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Emilia Varona wrote:

Hi, guys—

I have a hard time believing that Pope Alexander VI was infallible due to many reasons:

  • he had a mistress
  • he annulled his daughter's (Lucrecia Borgia) marriage six times
  • and he sentenced Savaonarola to die; having been burned in a stake.

  • How could he be even lucid with regards to Church doctrines?

Please let me know what you think.

Thank you,

Emilia

  { How could Pope Alexander VI have been infallible or even lucid in Church doctrines? }

John replied:

Hi Emilia,

Thanks for your question.

You seem to have a misunderstanding of what infallibility is.

It is not impeccability.  That is, it does not refer to the Pope's personal Holiness.

Infallibility is a gift which protects the Pope from officially teaching defining error as truth in the area of faith and morals.

That does not mean that he himself will not violate the same truth he teaches.

For instance, in Acts 15, St. Peter definitively declares that Gentiles did not have to keep the Kosher Laws or be circumcised in order to become Christians.

Later, we read in Galatians that he violates, at very least, the spirit of this infallible declaration. St. Paul writes that he had to rebuke Peter for not eating at the same table with Gentiles, so as to keep the Jewish believers happy.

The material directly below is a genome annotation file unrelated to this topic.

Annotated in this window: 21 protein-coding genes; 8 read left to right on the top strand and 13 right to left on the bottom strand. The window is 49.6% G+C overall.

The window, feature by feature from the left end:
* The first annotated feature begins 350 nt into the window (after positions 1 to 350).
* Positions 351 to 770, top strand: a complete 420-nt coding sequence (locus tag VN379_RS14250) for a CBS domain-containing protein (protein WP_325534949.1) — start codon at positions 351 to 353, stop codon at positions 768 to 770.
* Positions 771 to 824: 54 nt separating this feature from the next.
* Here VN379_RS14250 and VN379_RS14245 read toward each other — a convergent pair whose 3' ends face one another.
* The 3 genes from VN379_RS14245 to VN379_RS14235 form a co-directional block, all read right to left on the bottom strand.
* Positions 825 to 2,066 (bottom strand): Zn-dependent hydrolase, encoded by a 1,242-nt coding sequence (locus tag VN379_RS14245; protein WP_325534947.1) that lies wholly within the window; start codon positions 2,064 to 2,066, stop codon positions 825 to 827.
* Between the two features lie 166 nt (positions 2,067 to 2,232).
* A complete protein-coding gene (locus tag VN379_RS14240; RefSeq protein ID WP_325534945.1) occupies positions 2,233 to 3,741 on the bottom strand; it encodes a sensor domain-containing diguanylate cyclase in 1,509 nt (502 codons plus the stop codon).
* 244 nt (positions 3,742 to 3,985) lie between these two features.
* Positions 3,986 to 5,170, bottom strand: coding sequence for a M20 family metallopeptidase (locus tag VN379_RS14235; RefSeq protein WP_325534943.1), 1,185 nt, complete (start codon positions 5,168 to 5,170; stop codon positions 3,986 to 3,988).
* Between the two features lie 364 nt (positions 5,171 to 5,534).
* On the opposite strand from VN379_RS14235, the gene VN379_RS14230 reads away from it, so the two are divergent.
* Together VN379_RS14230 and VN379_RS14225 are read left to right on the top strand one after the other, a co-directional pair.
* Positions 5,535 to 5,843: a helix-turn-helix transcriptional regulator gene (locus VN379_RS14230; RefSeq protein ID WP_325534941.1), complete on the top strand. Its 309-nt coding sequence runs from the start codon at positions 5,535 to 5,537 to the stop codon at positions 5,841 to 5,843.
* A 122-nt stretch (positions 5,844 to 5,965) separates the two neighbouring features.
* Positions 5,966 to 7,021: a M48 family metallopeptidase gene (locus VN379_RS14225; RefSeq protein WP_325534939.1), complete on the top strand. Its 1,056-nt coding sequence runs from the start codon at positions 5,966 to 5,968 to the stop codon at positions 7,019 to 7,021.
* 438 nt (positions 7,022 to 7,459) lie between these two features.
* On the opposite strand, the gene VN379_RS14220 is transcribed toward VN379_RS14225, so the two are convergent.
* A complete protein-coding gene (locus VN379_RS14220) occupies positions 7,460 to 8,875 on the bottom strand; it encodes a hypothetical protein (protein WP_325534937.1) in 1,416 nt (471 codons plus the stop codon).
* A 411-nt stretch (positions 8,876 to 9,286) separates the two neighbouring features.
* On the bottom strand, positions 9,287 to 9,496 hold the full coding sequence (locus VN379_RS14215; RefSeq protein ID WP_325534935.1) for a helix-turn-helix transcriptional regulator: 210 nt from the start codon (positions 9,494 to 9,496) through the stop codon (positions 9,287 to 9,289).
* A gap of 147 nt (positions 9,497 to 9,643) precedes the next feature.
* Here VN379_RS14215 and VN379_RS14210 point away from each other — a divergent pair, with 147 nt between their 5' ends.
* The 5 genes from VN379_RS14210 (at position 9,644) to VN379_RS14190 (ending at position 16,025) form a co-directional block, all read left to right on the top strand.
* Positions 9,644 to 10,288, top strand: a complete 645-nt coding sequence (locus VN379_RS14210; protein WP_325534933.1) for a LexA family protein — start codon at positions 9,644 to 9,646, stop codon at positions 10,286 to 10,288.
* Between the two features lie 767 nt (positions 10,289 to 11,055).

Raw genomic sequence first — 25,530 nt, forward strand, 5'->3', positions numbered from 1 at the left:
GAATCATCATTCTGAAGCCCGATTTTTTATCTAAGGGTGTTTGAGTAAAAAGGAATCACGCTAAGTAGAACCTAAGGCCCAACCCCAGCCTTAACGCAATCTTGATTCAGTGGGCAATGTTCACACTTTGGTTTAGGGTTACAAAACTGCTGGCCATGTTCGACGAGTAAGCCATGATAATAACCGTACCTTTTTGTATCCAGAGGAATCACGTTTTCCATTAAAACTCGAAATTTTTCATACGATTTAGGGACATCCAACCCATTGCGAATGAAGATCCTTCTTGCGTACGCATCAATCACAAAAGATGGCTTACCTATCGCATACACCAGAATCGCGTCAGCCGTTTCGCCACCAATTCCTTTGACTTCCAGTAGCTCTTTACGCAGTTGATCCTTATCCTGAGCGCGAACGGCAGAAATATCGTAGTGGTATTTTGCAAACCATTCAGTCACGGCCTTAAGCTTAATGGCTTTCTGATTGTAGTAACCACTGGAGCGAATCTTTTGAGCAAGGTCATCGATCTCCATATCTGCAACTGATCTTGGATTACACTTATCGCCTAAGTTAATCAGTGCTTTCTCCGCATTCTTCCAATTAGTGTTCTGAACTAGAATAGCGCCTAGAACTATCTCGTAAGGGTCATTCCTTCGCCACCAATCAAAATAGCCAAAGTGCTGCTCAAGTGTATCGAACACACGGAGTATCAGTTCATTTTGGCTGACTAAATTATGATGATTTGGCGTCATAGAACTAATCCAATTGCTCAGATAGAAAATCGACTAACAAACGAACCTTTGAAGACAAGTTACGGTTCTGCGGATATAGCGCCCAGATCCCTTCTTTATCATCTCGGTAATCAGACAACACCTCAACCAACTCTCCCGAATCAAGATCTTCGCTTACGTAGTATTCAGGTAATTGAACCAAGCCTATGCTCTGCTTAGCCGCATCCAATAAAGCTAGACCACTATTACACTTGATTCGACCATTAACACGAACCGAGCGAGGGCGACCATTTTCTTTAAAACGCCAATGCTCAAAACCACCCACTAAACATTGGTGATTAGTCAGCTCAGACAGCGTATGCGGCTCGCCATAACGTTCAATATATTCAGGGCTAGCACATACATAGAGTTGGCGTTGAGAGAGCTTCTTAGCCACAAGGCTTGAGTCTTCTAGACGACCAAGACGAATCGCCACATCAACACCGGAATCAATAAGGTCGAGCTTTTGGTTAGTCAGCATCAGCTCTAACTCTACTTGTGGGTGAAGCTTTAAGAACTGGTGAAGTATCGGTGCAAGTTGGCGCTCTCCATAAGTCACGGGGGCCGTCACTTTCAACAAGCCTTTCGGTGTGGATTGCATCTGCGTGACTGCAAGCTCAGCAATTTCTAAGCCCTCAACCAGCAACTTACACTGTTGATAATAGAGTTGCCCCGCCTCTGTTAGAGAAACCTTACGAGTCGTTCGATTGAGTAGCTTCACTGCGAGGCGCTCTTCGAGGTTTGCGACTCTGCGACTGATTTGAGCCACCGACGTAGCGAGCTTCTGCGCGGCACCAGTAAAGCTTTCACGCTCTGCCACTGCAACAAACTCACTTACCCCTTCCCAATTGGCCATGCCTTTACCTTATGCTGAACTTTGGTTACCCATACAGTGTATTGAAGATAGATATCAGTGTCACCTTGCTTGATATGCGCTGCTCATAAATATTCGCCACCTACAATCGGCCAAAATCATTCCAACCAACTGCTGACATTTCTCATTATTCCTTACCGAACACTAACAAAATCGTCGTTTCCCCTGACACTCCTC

In granting his daughter six annulments, Alexander was not teaching on annulments, though he could have been breaking the Church's doctrine on this issue.

As for Savaonarola, again, Alexander seems to be guilty of a pretty serious personal sin!!
The execution of Savaonarola, along with the later execution of John Huss, was part of the sad background of the Protestant Rebellion.

As the Catechism says (CCC 817), anytime there is division, there is most likely sin by men on both sides of the issue. This incident is truly a black eye on the face of Church history. However, this horrible execution is not covered by papal infallibility either as we distinguish between official teachings re-affirmed by the Pope under the guidance of the Holy Spirit from his personal holiness. (e.g. his personal actions or behavior)

God Bless,

John DiMascio

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